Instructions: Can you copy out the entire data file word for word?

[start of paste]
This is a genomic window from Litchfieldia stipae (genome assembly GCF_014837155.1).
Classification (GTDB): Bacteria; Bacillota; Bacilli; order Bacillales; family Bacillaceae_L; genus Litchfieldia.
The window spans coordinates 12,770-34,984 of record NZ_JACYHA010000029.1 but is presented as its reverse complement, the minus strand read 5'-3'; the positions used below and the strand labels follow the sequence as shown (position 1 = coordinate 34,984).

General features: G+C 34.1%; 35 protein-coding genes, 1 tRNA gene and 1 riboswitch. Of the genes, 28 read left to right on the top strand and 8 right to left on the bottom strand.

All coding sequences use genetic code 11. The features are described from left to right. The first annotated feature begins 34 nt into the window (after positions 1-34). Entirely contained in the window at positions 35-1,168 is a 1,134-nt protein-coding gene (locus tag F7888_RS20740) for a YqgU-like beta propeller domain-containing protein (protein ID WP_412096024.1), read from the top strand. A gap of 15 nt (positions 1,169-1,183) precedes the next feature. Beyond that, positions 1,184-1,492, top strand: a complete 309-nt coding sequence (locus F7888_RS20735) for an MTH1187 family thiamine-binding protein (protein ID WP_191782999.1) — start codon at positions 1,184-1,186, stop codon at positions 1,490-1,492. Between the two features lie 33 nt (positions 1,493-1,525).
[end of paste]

This is a genomic window from Litchfieldia stipae (genome assembly GCF_014837155.1).
Classification (GTDB): Bacteria; Bacillota; Bacilli; order Bacillales; family Bacillaceae_L; genus Litchfieldia.
The window spans coordinates 12,770-34,984 of record NZ_JACYHA010000029.1 but is presented as its reverse complement, the minus strand read 5'-3'; the positions used below and the strand labels follow the sequence as shown (position 1 = coordinate 34,984).

General features: G+C 34.1%; 35 protein-coding genes, 1 tRNA gene and 1 riboswitch. Of the genes, 28 read left to right on the top strand and 8 right to left on the bottom strand.

All coding sequences use genetic code 11. The features are described from left to right. The first annotated feature begins 34 nt into the window (after positions 1-34). Entirely contained in the window at positions 35-1,168 is a 1,134-nt protein-coding gene (locus tag F7888_RS20740) for a YqgU-like beta propeller domain-containing protein (protein ID WP_412096024.1), read from the top strand. A gap of 15 nt (positions 1,169-1,183) precedes the next feature. Beyond that, positions 1,184-1,492, top strand: a complete 309-nt coding sequence (locus F7888_RS20735) for an MTH1187 family thiamine-binding protein (protein ID WP_191782999.1) — start codon at positions 1,184-1,186, stop codon at positions 1,490-1,492. Between the two features lie 33 nt (positions 1,493-1,525).